At least 51 people were killed and more than 250,000 displaced after tropical storm Ketsana dumped the heaviest rainfall on the Philippine capital in more than four decades, officials said Sunday.
Desperate residents were stranded on rooftops after the nine-hour deluge on Saturday turned Manila's highways into raging rivers that swept away shanties and cars.
"This is the worst (flooding) that I have seen," Defence Secretary Gilberto Teodoro, who is heading the rescue efforts, said as he announced that 51 people had been confirmed killed with at least 21 still missing
The deluge left some areas of the sprawling city of 12 million people under up to six metres (20 feet) of water, forcing the government to declare a "state of calamity" that allowed authorities to use emergency funds.
|A Filipino boy is carried to safety through floodwaters brought by Tropical Storm Ketsana in the Quezon City suburb of Manila.|
More than 4,000 people have been rescued, either plucked by army helicopters from their homes or by rubber boats but many remained stranded on Sunday afternoon.
"If you are on the roof, don't try to leave. Just remain there and we will do everything to rescue you," Teodoro said in a radio broadcast.
In suburban Pasig city however, panicked residents were seen wading dangerously through neck-deep waters hoisting their children and belongings above their heads.
Amid the chaos, hospitals in the eastern part of the city were evacuated, while telephone and power lines were cut, officials said.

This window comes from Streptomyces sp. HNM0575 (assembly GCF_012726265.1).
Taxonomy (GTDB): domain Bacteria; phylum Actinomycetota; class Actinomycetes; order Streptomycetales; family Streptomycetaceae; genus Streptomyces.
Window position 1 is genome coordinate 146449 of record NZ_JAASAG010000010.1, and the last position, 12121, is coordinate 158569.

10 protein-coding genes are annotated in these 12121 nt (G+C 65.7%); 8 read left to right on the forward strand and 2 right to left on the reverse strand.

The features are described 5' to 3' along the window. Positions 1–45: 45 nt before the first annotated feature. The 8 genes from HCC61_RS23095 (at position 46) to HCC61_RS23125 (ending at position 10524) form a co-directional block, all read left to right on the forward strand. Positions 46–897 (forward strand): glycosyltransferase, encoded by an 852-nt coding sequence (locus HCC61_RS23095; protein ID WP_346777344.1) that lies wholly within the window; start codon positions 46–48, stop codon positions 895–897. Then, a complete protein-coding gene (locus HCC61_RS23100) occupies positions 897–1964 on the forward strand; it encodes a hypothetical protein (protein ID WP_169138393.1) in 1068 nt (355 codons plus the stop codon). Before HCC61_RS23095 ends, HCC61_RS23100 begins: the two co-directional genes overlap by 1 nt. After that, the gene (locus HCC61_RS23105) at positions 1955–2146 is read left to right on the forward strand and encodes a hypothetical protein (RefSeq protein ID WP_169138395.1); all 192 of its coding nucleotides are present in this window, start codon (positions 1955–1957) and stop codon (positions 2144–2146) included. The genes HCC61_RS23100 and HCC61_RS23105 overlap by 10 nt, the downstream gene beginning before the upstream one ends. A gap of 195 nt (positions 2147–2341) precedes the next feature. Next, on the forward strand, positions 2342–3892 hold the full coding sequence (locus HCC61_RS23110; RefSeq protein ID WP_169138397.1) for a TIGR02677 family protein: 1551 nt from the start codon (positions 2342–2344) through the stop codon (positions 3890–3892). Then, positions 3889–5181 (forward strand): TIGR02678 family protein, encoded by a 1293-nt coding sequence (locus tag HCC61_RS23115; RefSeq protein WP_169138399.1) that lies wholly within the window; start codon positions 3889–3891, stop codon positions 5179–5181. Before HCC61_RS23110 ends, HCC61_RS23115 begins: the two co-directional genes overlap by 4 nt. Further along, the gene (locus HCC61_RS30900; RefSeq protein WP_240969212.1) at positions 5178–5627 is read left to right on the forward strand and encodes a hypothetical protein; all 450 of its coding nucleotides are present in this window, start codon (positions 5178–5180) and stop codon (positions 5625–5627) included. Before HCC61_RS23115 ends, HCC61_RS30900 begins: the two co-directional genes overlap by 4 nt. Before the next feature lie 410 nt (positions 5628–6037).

One of Manila?s three airport terminals was also closed on Saturday, affecting several flights and stranding hundreds of passengers.
Teodoro said the storm had displaced nearly 280,000 people in Manila and five outlying provinces, with more than 41,000 victims seeking refuge in evacuation centres.
He said the floodwaters and the large numbers of stranded vehicles blocking roads were giving rescuers "a hard time" as they sought to reach those affected.
While the rains had temporarily ceased Sunday, Teodoro said more flooding may hit northern provinces if reservoirs burst their banks.
Philippine Red Cross chairwoman Gwendolyn Pang said rescuers were struggling to reach many areas, with many highways rendered impassable.
"This has never happened before. Almost 80 percent of metropolitan Manila is underwater," Pang told AFP.
In the district of Marikina, one of the worst-hit areas, rescuers waded in muddy floodwaters to reach the stranded, Red Cross official Dave Barnuevo said.
"The water is taking a long time to go down. The water is muddy and thick, and we have had to push our rubber boats in neck-deep flood (waters) in some areas," Barnuevo told AFP.
"We have rescued entire families marooned in their homes. They have not eaten and begged for food and water."
The government's chief weather forecaster Prisco Nilo blamed "climate change" for the severity of the storm.
He said that total rainfall for the nine-hour deluge was 41.6 centimetres (16 inches), breaking the previous single-day record of 33.4 centimetres in July 1967.